The ECB held a public hearing on April 22, 2014 regarding amendments to its Health Code and Miscellaneous Food Vendor Violations Penalty Schedule found in Section 3-110 of Subchapter G of Chapter 3 of Title 48 of the Rules of the City of New York. A representative from the NYC Department of Health and Mental Hygiene (“DOHMH”) attended the April 22, 2014 public hearing. Neither written comments nor oral testimony were presented at the April 22, 2014 public hearing concerning the Proposed Rule regarding amendments to ECB’s  Health Code and Miscellaneous Food Vendor Violations Penalty Schedule.

 

VOCs are common chemical contaminants that easily evaporate into the air. Some VOCs may have short- or long-term adverse health effects. U.S. Environmental Protection Agency studies have consistently found that VOC levels can be two to five times higher indoors than outdoors. Their presence can be noticed as an odor from new building materials including carpet, carpet backing, carpet cushion and adhesives. Carpet products that limit VOC emissions protect public health by improving the indoor air quality in homes and workplaces.

 

The rule sets seven penalties, ranging from $150 to $500, related to VOC emissions:

1.      Non-compliant carpet or carpet cushion sold, offered for sale or installed, first violation.

2.      Non-compliant carpet or carpet cushion sold, offered for sale or installed, second violation.

3.      Required notice not posted in a conspicuous location, or not provided in written or electronic form.

4.      Required documentation not provided within three business days of request.

5.      Receipt not provided to consumer.

6.      Posted sign does not meet required specifications.

7.      Notice text does not conform to wording requirement.

 

The penalties are within the limits of the penalty amounts authorized in Administrative Code section 17-1409. For violations issued under section 17-1402, a second and subsequent violation is a violation by the same respondent of the same section of law.

 

ECB’s authority for these rules is also found in section 1049-a of the New York City Charter.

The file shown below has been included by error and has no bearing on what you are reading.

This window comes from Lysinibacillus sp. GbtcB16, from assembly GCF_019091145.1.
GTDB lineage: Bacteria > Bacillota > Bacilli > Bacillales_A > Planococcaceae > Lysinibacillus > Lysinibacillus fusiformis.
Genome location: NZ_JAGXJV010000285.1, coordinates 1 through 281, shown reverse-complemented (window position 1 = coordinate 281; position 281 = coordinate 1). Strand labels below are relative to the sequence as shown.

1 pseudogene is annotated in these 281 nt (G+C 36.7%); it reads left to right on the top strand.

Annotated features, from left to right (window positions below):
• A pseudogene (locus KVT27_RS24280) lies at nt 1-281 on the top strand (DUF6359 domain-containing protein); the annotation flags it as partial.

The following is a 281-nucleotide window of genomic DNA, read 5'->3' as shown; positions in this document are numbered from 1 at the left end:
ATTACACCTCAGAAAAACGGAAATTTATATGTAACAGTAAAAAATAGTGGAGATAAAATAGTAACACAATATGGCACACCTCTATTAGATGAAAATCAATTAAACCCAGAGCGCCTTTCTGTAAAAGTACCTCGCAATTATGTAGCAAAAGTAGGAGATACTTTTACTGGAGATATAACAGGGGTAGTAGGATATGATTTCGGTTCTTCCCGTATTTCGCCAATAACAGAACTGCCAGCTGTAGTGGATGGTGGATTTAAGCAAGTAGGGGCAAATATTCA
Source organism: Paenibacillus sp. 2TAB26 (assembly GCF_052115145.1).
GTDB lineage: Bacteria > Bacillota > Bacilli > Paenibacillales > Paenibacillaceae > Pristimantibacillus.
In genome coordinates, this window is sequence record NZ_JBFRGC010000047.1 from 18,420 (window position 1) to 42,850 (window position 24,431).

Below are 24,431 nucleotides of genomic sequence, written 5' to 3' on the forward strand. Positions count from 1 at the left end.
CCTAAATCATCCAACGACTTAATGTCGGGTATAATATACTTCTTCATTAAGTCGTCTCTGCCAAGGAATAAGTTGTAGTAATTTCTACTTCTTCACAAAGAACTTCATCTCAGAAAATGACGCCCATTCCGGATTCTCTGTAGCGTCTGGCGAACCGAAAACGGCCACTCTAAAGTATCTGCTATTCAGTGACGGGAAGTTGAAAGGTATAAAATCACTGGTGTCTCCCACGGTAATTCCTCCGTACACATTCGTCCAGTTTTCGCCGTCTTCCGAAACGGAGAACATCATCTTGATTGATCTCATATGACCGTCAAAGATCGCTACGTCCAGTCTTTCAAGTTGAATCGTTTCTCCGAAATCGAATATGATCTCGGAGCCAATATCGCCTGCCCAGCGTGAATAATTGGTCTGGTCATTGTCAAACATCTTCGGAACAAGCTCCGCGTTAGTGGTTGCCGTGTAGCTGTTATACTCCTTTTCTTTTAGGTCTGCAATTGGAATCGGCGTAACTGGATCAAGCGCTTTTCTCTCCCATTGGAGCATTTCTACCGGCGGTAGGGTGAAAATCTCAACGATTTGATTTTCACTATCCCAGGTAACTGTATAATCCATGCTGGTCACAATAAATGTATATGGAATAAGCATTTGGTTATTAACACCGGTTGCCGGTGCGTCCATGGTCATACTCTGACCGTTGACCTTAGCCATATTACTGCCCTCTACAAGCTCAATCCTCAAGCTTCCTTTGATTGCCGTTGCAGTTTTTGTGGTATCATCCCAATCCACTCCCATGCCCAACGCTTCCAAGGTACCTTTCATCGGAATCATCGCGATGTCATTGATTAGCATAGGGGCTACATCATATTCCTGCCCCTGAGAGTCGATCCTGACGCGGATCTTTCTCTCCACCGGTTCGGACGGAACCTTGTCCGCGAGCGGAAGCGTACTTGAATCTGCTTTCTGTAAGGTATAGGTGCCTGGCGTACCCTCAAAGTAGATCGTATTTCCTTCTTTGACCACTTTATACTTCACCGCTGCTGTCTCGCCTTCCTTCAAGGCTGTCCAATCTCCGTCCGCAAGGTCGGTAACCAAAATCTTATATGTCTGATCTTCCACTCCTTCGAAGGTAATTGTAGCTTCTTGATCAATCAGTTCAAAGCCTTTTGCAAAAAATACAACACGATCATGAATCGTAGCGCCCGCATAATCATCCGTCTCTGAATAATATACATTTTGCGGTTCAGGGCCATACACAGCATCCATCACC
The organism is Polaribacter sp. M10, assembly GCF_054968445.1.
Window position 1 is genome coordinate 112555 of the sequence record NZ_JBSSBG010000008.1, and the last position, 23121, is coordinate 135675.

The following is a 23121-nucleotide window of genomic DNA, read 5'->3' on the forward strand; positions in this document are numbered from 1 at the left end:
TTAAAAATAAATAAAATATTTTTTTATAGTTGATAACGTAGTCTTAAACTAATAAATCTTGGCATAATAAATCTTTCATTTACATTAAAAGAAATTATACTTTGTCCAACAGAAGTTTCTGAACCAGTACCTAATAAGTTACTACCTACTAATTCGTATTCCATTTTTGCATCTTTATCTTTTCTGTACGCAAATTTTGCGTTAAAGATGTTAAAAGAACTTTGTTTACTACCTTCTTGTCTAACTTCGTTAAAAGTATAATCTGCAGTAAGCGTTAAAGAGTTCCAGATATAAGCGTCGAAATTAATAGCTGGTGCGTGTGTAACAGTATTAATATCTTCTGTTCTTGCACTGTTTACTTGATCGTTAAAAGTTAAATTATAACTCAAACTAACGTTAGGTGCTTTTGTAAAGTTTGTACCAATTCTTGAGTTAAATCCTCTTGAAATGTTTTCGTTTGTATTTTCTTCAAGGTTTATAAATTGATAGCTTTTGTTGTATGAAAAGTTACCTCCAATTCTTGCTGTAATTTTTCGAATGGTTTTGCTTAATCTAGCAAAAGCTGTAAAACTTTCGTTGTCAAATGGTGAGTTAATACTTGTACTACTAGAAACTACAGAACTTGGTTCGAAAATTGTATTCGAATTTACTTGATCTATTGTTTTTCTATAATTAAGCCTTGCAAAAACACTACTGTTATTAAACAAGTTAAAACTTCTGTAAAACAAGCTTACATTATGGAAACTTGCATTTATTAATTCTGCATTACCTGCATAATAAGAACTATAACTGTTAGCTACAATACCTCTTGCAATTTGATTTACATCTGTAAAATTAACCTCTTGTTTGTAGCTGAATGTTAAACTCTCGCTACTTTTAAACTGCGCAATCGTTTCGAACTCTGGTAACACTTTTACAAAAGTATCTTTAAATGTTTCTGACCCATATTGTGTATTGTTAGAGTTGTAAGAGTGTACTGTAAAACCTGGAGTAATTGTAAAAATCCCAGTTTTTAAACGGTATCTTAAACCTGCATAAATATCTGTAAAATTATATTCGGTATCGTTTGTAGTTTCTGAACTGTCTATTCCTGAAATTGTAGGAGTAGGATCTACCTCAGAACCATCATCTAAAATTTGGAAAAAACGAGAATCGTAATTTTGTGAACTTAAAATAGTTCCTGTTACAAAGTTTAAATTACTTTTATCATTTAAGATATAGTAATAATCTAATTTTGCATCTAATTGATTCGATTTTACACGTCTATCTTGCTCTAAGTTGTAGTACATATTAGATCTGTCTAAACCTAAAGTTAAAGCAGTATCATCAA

Effective Date: 
Sun, 07/13/2014

Adopted Rules: Closed to Comments

Adopted Rules Content: 

Statement of Basis and Purpose of Final Rule

 

On December 20, 2013, Mayor Bloomberg signed Intro. 1213-A of 2013, which became Local Law 153 of 2013 (LL 153/13). This law amended the Administrative Code (Ad. Code) to give respondents receiving a first violation for certain provisions the opportunity to avoid paying a civil penalty if they cure the violations within a specific time period. The proposed rule has added a $0 mitigated penalty to three ECB penalty schedules upon a showing that the underlying violations have been cured.

 

The ECB held a public hearing on May 5, 2014 regarding amendments to its Sanitation, Air, and Noise Codes Penalty Schedules.  The Sanitation Penalty Schedule is found in Section 3-122 of Subchapter G of Chapter 3 of Title 48 of the Rules of the City of New York; the Air Code Penalty Schedule is found in Section 3-102 of Subchapter G of Chapter 3 of Title 48 of the Rules of the City of New York; and the Noise Code Penalty Schedule is found in Section 3-115 of Subchapter G of Chapter 3 of Title 48 of the Rules of the City of New York. Neither written comments nor oral testimony were presented at the May 5, 2014 public hearing concerning the Proposed Rule regarding amendments to ECB’s Sanitation, Air, and Noise Codes Penalty Schedules.

 

Ad. Code § 16-116(d)(i)

Paragraph (i) of subdivision d of section 16-116 of the Administrative Code provides the penalty for violations of subdivisions a and b of this section. LL 153/13 amended paragraph (i) of subdivision d of section 16-116 to provide for a cure period for a respondent who received a notice of violation (“NOV”) of subdivision b of section 16-116 for the first time. A respondent may receive a mitigated penalty of $0 if he or she provides proof to ECB that the violation was corrected before the date of the initial hearing. Such proof may include a copy of the actual decal, written receipts or an agreement from the private carter. 

 

Ad. Code §§ 24-165 and 24-166 (Air Code)

Section 24-165 sets forth requirements for air contaminant detectors. Section 24-166 sets forth requirements for combustion shutoffs, which are installed to automatically shut down oil-burning equipment when an emission which exceeds the prescribed opacity or density is detected. LL 153/13 added a new subdivision (g) to section 24-165 and a new subdivision (c) to section 24-166. The new subdivisions are identical and provide that the DEP Commissioner can recommend the imposition of a zero penalty to the Board for a first offense of section 24-165 or 24-166 if, within 45 days of the return date indicated on the notice of violation (NOV), respondent admits the violation and submits evidence satisfactory to DEP that work has been performed to permanently correct the violation.

 

 

Ad. Code § 24-227 (Noise Code)

This section prohibits excessive noise from circulation devices. LL 153/13 added a new subdivision (d) to section 24-227. It provides that the DEP Commissioner can recommend to ECB that no civil penalty be imposed for a first violation of this section if, within 45 days of the return date on the NOV, the respondent admits liability for the violation and files a certification with DEP that improvements have been made to the establishment and that measurements substantiate that the establishment is in full compliance with the sound levels described in section 24-227. The violation may nevertheless serve as a basis for imposing penalties for subsequent violations of section 24-227.